The difference between Augustine and Rousseau could not be more stark. In a Western world permeated by Rousseau, we need the courage to return to the challenge and depth of Augustine’s insight.
To do so makes the good news of the gospel even better. Think of Easter. What is the image which Paul uses to describe what occurs when a man or woman turns to Christ? New Creation (2 Corinthians 5:17)! Jesus rose to transform the entire created order from the inside out, beginning with our evil wills which he replaces with “a new heart…and a new spirit” (Ezekiel 36:26).

Glory Hallelujah!

--Kendall S. Harmon from a piece in 2007


Filed under: * By Kendall* Christian Life / Church LifeChurch Year / Liturgical SeasonsLent* TheologyAnthropology

0 Comments
Posted February 13, 2013 at 4:00 pm [Printer Friendly] [Print w/ comments]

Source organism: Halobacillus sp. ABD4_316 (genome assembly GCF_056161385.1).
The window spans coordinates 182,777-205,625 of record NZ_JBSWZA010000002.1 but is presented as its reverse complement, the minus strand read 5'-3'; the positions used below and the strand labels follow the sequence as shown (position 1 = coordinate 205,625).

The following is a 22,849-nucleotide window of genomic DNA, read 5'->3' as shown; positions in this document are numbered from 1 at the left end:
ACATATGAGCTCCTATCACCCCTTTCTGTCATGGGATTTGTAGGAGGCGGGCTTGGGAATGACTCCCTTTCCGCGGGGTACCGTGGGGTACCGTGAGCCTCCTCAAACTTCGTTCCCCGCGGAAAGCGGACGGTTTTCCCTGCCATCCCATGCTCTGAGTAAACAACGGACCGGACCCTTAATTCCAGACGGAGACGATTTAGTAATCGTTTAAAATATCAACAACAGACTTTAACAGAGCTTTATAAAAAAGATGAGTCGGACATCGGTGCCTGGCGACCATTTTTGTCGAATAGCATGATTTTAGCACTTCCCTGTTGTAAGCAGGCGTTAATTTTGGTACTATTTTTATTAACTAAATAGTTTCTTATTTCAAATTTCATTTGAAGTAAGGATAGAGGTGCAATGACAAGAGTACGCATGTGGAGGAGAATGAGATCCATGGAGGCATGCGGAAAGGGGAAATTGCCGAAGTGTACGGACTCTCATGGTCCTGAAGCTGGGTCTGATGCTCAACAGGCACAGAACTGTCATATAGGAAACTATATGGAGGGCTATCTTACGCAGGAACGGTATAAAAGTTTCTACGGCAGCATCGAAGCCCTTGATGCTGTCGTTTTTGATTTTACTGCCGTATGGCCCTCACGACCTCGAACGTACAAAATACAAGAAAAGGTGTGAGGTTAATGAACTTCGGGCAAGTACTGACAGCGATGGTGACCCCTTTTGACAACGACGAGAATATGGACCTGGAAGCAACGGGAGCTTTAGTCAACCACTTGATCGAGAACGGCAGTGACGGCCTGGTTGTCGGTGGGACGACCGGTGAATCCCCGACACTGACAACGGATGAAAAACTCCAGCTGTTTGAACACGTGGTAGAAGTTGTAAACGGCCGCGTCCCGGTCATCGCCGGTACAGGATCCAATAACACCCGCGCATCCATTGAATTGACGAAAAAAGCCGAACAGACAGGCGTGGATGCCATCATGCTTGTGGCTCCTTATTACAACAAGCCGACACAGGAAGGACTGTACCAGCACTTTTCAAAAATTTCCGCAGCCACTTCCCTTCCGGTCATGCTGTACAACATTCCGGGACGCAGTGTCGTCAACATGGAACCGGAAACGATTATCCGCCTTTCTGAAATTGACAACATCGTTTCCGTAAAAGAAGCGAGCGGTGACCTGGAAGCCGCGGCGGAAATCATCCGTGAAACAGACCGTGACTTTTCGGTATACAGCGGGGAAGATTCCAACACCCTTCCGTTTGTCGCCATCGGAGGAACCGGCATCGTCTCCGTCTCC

Posted by Kendall Harmon

Three Welsh bishops are taking up a tough Lent challenge which will see them give 40 talks over five weeks at eight different venues.

The Archbishop of Wales, the Assistant Bishop of Llandaff and the Bishop of Monmouth will be out and about in churches across South Wales almost every weekday night in the weeks leading up to Easter giving talks about the Bible. And they’re inviting people to make it their Lent resolution to join them for discussion.

The Bishops hope to build on the success of similar talks last year which attracted more than 1,000 people a week.

Read it all.

Filed under: * Anglican - EpiscopalAnglican ProvincesChurch of Wales* Christian Life / Church LifeChurch Year / Liturgical SeasonsLent

0 Comments
Posted February 13, 2013 at 2:35 pm [Printer Friendly] [Print w/ comments]

Posted by Kendall Harmon